Super League Gaming to become 'primary consumer-facing brand' of ggLeap

A deepening of a lucrative partnership, SLG and ggCircuit are positioned to benefit from growing interest in esports.

In April, amateur esports community Super League Gaming (SLG) entered into a partnership with ggCircut, a services company that provides a universal software platform to esports centers. The collaboration has seen SLG events being hosted on ggLeap, ggCircuit’s center management software. Now, in the wake of great success, the two companies are deepening their partnership by announcing that, moving forward, SLG will be the consumer-facing brand of the ggLeap software.

“ggCircuit has been behind the scenes helping to support the growth of the video game industry for years and has amassed an enviable market share across the global gaming center footprint through their best-in-class software platform,” Ann Hand, chairman and CEO of Super League Gaming, said in a press release. “In combination with Super League’s strong consumer brand and offers...we are taking a huge step in our mission to be the leading international platform for in-person gaming across game titles, skill levels and age groups, with a true end-to-end solution for retail partners who want to attract gamers.”

Since its launch in 2014, SLG has played host to thousands of amateur esports tournaments--both in-person and digital--across popular titles like League of Legends, Clash Royale, and Minecraft. The group seeks to foster a welcoming environment that caters to players of all ages and skill levels

SLG’s partnership with ggCircuit will come with a subscription-based service that seeks to “further attract, engage, and retain players” by offering exclusive access to SLG event streams, giveaways, and “valuable perks that can be used at their local gaming center.” These perks will be available through the downloadable ggLeap portal, which will be updated with new sections for live events and leaderboards.

“We have dedicated ourselves to supporting the growth of gaming centers for 15 years, ever since we opened our first location back in 2004 and long before the term ‘esports’ was coined,” Zack Johnson, co-founder and CEO of ggCircuit said in a statement. “We have iterated on our cutting-edge software management platform to make it even more functional and easy-to-use for center managers, as well as more feature-rich for competitive players.”

Over the last year, ggCircuit has seen a 117% growth in the number of unique players within its network, making this month’s announcement a natural extension of the collaboration.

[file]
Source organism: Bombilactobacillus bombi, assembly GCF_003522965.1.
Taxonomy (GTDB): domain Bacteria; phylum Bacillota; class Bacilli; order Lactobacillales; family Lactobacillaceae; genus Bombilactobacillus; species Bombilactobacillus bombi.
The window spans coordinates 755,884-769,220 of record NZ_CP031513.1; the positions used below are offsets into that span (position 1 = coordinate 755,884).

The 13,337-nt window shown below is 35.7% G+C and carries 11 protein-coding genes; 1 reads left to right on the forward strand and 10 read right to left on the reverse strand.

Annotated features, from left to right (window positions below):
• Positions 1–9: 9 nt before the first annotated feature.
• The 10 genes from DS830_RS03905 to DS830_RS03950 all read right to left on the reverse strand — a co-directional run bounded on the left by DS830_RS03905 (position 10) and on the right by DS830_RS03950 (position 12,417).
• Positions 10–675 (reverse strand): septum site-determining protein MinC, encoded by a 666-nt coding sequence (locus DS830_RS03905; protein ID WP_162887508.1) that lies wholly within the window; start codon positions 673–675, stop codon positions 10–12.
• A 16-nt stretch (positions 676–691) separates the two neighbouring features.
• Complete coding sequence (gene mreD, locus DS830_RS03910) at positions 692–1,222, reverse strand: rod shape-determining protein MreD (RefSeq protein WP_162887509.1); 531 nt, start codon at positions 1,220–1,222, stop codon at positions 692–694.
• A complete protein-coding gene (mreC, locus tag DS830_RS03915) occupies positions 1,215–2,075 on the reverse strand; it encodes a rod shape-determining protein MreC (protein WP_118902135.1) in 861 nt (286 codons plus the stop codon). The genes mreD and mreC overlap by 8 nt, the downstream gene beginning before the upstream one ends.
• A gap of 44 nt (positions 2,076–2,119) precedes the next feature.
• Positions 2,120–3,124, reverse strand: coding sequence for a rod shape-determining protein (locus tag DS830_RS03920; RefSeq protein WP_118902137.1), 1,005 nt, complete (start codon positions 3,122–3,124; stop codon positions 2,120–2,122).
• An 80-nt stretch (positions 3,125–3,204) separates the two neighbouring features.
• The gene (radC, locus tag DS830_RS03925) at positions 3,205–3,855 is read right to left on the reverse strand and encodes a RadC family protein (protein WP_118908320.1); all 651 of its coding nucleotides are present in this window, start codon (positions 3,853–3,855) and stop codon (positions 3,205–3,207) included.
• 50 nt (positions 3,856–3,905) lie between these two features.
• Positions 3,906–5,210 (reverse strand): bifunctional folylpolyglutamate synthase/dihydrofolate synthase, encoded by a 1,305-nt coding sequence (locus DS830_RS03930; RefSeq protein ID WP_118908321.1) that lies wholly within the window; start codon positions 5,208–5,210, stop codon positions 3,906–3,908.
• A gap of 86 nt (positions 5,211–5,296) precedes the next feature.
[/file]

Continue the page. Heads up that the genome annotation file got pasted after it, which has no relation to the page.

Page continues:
“It was natural to partner with a company that could accelerate our vision of what a mutually beneficial consumer offering could become for players and gaming centers,” Johnson said. “Working with Super League means we can excite more players more often, and help ensure the ongoing, healthy expansion of the gaming center audience everywhere our ggLeap platform is deployed.”

Super League Gaming has also had a very busy 12 months. In addition to its April partnership with ggCircut, it partnered with Capcom in May to host an amateur Street Fighter V league, and in February SLG joined forces with sports entertainment company Topgolf to bring esports events to its venues. This, in addition to a large partnership with media giant Tencent last month, has propelled Super League to impressive financial success.

“We are on track to meet or exceed our full-year targets for all of the key performance indicators we outlined at the start of the year, Hand said in SLG’s Q2 2019 financial report. “As of today, we have achieved our full-year target for number of game titles on our platform and have exceeded our target for both registered users with over 600,000, and aggregate viewership with over 12 million views across our digital network, up from approximately one million during 2018.”

As the professional esports scene continues to grow, so do the marketing opportunities. SLG and ggCircut’s partnership is borne out of an all-time-high interest in esports, and the two companies have seen great success in tapping into that interest at the amateur level. This collaboration is likely to continue to yield impressive results moving forward.

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Sam has been freelancing since 2016, and has bylines at IGN, PCGamesN, PCGamer, and Unwinnable. When not writing about games, he is most likely taking care of his two dogs or pretending to know a lot about artisan coffee. Get in touch with Sam by emailing him at sdesatoff@gmail.com, or follow him on Twitter.

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